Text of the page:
Paul Krugman in his 26 July 2013 New York Times column “The Conscience of a Liberal” provided an analysis about why we are always being caught in the slow lane of a congested highway. I tried to fill in the gaps in his laconic explanation. See the Slow Lane Problem.
Years ago (1967) I read about an interesting solution to the three jugs problem in a book by Nathan Court which involved the idea of a billiard ball traversing a skew billiard table with distributions of the water between the jugs listed along the edges of the table. The ball bounced between solutions until it ended on the desired value. I thought it was very clever, but I really did not understand why it worked. Later I figured out an explanation, which I present here. See the Three Jugs Problem.
This was one of my more satisfying essays. Several years ago I gave some thought to what it meant for the earth to be considered a magnet. More recently in 2012 an article in the magazine BirdWatching brought it all back when I saw its diagram of the earth as a magnet for guiding migratory birds. Knowing that magnets have north and south poles, where should we expect to find the earth’s north and south magnetic poles? See Earth as Magnet.
This is a mildly pointless 2015 article about Leonardo Da Vinci’s famous drawing of the Vitruvian Man spread-eagled and inscribed in a circle and a square. I started wondering about the positions and whether they over-determined the circle and square. What hidden constraints were being assumed? One assumption turned out to be famous, namely, that the height of a man equaled the distance between his finger tips when he holds his arms straight out to either side of his body. I had been told this in childhood, and I never knew where it came from. Also, I don’t think it is true in every case (what about women?), though it does appear to be close (and is true in my case). See the Vitruvian Man Problem.
This 2011 article gives some thoughts I had after reading Michael Dirda’s review in the Washington Post of Larrie D. Ferreiro’s Measure of the Earth. The book described the 1735 Geodesic Mission, whose purpose was to resolve the question of the shape of the earth, that is, whether it was a sphere, or like an egg with the poles further from the center than the equator, or like an oblate spheroid with the equator further from the center than the poles, as Newton averred due to centrifugal force. In the review Dirda said, “A team, sympathetic to Newton’s view, would travel to what is now Ecuador and measure the exact length of a degree of latitude near the equator. This would then be compared with the same measurement taken in France. If the latter was larger, Newton was right.” I wondered at first if Dirda got it right. It turned out my confusion stemmed from a mistaken definition of a degree of latitude. See Degree of Latitude.
This light-weight problem arose from a newspaper article that had me looking at a Google map of the area near Sioux Falls, South Dakota. What I saw was an excellent example of the Taxicab Geometry, allegedly first considered by Hermann Minkowski, mathematical friend of Albert Einstein. The map configuration was perpetrated by the great Public Land Survey System (PLSS) that originated with Thomas Jefferson and spread from Ohio (more or less) west to the California coast. This scheme overlaid the country basically with a 1 mile x 1 mile square grid of roads, and South Dakota is a prime example.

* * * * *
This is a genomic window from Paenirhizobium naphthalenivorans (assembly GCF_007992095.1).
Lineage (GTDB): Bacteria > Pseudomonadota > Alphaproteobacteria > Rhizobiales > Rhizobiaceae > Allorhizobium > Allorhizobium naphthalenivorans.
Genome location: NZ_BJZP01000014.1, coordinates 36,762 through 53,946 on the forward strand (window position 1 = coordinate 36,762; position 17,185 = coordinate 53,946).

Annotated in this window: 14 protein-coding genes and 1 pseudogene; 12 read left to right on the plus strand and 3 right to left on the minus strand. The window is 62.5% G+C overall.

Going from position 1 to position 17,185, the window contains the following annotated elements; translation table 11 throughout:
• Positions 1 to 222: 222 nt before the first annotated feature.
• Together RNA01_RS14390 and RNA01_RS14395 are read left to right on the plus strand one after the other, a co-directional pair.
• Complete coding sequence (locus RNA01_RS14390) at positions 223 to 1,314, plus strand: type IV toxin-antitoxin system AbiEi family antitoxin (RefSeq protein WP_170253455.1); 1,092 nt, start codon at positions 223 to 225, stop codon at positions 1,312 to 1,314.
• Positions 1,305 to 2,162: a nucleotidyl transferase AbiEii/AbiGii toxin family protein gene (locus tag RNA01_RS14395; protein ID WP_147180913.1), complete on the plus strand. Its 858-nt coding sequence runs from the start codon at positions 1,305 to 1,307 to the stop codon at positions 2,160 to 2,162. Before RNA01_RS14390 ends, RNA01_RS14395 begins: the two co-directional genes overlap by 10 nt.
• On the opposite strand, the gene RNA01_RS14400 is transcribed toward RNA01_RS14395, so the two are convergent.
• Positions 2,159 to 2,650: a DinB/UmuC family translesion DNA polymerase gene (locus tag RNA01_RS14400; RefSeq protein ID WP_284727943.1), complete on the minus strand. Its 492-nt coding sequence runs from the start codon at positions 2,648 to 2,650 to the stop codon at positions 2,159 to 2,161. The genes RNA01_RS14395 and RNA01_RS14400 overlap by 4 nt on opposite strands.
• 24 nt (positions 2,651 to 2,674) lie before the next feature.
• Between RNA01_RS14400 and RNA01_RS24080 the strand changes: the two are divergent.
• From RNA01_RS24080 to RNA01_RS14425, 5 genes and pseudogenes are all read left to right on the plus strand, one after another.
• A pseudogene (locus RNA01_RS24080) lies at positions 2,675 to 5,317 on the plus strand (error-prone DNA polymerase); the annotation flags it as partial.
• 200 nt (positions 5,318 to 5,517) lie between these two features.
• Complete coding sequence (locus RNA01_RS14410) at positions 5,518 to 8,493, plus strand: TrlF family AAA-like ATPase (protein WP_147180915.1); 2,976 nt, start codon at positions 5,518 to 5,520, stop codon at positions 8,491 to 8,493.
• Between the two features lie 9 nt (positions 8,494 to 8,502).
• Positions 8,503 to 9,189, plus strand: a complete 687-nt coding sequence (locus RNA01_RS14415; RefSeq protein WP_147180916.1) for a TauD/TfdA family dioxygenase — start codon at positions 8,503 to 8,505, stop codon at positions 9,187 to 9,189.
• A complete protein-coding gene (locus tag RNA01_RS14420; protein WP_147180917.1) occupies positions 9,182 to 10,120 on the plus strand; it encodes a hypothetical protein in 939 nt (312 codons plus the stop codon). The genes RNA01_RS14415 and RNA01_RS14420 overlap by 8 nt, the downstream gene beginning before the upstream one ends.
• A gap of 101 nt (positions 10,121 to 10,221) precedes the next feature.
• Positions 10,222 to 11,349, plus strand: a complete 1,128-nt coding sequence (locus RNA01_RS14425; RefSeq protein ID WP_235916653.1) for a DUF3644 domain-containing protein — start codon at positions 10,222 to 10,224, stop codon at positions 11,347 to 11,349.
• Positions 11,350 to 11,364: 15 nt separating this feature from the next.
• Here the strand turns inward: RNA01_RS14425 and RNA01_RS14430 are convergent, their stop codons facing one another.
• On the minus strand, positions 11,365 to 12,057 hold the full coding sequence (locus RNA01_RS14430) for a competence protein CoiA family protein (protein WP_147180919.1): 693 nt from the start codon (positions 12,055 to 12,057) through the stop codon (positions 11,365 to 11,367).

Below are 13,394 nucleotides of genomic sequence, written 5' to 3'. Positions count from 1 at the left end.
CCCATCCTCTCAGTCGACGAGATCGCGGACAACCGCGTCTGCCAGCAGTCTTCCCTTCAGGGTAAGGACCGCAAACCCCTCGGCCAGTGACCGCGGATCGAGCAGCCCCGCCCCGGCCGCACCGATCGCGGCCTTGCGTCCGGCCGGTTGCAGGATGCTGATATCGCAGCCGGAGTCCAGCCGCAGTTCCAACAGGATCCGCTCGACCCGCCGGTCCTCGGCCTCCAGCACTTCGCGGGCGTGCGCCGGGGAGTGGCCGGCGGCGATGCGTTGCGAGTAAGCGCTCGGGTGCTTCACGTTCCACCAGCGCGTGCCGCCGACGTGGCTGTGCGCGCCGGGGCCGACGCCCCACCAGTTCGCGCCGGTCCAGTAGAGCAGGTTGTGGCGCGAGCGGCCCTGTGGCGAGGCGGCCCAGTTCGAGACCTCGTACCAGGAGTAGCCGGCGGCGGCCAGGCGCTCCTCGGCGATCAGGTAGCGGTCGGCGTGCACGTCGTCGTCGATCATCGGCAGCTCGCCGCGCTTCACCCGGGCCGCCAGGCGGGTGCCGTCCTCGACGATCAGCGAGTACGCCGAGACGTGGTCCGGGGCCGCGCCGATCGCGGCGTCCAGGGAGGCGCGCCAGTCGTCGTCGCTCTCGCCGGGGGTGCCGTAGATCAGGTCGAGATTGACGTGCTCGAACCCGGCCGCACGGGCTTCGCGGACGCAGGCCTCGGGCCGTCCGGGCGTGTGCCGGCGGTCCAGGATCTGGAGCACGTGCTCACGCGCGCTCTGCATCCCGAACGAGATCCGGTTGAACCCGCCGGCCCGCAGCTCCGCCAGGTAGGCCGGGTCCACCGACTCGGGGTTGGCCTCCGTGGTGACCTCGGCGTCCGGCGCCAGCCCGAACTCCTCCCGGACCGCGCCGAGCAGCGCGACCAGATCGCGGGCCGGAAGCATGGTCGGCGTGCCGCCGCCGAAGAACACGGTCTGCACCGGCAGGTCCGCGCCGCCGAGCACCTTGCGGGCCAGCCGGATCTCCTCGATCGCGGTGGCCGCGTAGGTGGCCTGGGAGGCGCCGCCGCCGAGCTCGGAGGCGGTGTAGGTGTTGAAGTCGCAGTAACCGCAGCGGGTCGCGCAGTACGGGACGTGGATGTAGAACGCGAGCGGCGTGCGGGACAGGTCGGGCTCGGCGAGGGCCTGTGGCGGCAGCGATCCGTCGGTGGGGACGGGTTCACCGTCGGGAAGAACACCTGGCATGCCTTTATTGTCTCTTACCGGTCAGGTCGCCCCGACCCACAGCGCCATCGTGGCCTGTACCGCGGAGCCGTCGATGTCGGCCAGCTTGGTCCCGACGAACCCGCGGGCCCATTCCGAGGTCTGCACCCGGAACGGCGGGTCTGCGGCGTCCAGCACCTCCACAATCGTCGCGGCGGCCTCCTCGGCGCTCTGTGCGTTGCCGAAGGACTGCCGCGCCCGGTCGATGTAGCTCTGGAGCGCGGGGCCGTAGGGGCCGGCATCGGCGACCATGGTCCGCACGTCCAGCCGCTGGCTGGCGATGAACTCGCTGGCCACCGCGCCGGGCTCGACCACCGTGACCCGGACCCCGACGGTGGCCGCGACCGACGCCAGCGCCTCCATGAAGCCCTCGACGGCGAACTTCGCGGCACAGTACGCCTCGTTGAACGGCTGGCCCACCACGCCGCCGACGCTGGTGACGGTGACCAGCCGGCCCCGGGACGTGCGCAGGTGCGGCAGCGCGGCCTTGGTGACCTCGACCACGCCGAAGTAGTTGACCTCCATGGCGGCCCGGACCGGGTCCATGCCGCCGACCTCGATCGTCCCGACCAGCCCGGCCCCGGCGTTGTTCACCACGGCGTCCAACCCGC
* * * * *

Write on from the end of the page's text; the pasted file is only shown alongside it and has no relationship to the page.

I first confronted the PLSS doing genealogy research, where the grid became a main method for locating the farms of ancestors. I had no idea it was so extensive. A fabulous book about the system and the history of land surveying in America is Andro Linklater’s Measuring America: How the United States Was Shaped By the Greatest Land Sale in History (2002). I learned all about perches and 17th century English mathematician Edmund Gunter’s survey chain, which became an essential tool for so vast a survey undertaking. Regarding the implications of the PLSS in South Dakota, see the South Dakota Travel Problem.
In 2011 I wrote about an amusing article in the 9 September 1978 Washington Post in which the reporter, Henry Allen, began thinking about the number of ancestors he had 10 generations ago. He figured that each generation had 2 parents, so the 10th generation would have 2^10 or over a thousand members. At 25 years per generation he started imagining the expanding number of direct ancestors he had going back through history, achieving astronomical numbers, which did not seem reasonable. As reporters do, he started interviewing people to get to the bottom of the problem. See the Ancestors Problem.
One thing that did come out of the exercise is that I began researching the idea of Most Recent Common Ancestor (MRCA). It led to a number of approaches from statistical to molecular evolution markers. I was hoping to write more about it when I had the time. An example of the statistical approach is the article by Joseph Lachance, “Inbreeding, Pedigree Size, and the Most Recent Common Ancestor of Humanity,” J Theor Biol. 2009 November 21; 261(2): 238–247. Online 2009 August 11. doi: 10.1016/j.jtbi.2009.08.006
(Update 5/10/2019) Continue reading
As my opening post, I begin with something I noticed back in 2011 when we purchased a new microwave that had a revolving carousel to distribute the heating. The glass plate was turning faster than the plastic support ring under it. I wondered if the speed depended on the size of the support ring and/or the size of its roller wheels. Here is what I discovered.